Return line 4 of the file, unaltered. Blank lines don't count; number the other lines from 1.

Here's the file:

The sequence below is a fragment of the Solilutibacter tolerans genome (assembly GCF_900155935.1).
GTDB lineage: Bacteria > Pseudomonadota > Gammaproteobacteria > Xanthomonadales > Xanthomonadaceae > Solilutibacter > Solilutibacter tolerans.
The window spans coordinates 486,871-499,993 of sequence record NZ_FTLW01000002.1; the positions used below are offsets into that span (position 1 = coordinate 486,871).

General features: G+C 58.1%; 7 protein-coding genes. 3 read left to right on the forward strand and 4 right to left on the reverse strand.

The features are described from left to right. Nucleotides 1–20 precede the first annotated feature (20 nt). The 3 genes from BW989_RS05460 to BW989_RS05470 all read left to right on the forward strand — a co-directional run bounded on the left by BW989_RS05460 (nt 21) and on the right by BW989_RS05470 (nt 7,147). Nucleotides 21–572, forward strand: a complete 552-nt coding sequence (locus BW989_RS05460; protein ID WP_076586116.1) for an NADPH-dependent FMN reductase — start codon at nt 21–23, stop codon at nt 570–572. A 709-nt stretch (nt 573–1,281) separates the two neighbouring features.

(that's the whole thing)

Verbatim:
General features: G+C 58.1%; 7 protein-coding genes. 3 read left to right on the forward strand and 4 right to left on the reverse strand.